Whether it's going against a wall or standing in the middle of a room, staying solo or team up as a suite, it's best to give your sofa some space. Why?

  • Because it allows for side and coffee tables, lamps and magazine racks.
  • Because sofas never look their best wedged into a space.
  • Because if they're cooped up, sitting on them can feel a little claustrophobic.

The best way to figure out what works for your room is to consider what other pieces you need to fit in it alongside it, as well as how you'll configure them all. Once you know what space your sofa will be working with, consult the Habitat sofa measuring guide to work out what size will work best.

Should I order a fabric swatch when buying a sofa?

We always encourage our customers to order swatches of the fabrics they're interested in, because we think upholstered furniture is a BIG deal - a big decision about a big piece.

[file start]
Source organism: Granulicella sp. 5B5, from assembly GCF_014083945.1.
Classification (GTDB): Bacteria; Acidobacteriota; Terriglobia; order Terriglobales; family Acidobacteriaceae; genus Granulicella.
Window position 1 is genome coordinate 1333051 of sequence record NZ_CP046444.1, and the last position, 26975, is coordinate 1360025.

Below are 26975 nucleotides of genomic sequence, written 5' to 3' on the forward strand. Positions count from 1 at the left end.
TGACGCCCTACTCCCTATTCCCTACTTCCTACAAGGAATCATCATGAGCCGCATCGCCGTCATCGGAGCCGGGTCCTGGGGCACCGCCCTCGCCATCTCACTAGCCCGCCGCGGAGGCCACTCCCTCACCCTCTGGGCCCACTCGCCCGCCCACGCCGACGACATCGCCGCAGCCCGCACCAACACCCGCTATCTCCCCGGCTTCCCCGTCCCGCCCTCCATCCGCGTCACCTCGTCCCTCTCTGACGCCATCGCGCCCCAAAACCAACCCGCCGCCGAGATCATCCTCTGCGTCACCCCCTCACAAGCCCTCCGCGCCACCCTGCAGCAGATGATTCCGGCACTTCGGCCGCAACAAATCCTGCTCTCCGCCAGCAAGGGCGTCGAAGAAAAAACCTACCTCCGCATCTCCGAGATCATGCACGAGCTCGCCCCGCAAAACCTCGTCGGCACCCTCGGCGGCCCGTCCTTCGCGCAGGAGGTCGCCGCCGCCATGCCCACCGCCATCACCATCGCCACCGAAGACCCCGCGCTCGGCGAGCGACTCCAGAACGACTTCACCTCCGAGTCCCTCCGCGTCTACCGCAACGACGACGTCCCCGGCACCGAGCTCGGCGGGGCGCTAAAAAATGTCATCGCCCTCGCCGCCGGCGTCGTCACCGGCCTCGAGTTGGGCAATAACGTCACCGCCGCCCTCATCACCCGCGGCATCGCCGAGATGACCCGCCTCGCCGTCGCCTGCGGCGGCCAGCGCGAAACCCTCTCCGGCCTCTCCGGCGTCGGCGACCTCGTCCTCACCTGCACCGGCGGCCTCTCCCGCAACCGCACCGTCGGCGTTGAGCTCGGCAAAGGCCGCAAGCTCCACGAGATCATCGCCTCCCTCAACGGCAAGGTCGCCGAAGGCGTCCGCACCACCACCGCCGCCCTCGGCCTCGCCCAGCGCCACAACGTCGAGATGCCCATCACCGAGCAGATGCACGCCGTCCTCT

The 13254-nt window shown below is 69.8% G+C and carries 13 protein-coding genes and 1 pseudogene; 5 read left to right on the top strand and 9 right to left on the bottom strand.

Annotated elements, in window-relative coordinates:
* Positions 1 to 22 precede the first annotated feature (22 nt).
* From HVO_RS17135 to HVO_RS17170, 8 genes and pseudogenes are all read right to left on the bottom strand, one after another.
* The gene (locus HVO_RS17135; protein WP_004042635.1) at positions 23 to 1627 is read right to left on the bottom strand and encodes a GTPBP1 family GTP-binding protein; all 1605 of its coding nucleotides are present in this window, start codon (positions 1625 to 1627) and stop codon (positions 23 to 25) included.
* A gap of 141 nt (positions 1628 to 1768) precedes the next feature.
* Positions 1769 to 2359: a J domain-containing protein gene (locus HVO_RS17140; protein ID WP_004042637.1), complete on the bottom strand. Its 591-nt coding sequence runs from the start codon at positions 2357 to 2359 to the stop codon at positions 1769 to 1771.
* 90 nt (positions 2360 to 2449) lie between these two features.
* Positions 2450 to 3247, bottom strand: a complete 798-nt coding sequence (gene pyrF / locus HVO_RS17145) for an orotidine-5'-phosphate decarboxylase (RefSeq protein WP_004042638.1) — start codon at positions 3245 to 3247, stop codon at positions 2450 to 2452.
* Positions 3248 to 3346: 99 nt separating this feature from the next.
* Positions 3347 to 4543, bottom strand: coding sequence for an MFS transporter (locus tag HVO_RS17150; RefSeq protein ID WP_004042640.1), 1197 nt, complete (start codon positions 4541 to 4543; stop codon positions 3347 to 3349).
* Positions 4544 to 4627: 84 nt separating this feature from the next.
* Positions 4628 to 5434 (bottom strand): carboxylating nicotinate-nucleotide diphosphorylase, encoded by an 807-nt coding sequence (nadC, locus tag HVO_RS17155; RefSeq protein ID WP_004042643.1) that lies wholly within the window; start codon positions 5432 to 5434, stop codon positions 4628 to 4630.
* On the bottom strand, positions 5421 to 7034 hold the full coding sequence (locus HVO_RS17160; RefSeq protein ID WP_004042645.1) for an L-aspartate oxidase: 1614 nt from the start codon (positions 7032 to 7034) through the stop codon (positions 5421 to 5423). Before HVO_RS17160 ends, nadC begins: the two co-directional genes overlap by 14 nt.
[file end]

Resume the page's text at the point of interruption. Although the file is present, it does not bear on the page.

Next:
Seeing a picture of your chosen fabric just isn't the same as touching it and looking at it in different lights. Since there's nothing like the real thing, there's nothing like a swatch for giving you the best idea of what you're interested in.

To order, go to the product page of the sofa bed you're considering on the site and click 'Order Free Fabric Swatch Sample' above the price.


Foam: Available in a variety of densities, we sometimes use different foams within one seat cushions to ensure the right level of support is provided in just the right place.

A foam cushion will give a firmer support and cleaner lines than a feather one, and a higher-density foam will maintain its shape better. All new foam loses about 15 per cent of its hardness over the first six months if use before it stabilises. This means that a foam sofa may initially feel a little firmer than it might have done when you first tried out in store.

Feather: The classic luxury-feel filling, feather has a high level of comfort and is popular because it's natural. However, that 'sink into' feeling comes at a price and the look is also less structured. Feather fillings need regular plumping to keep their generously rounded look and soft support.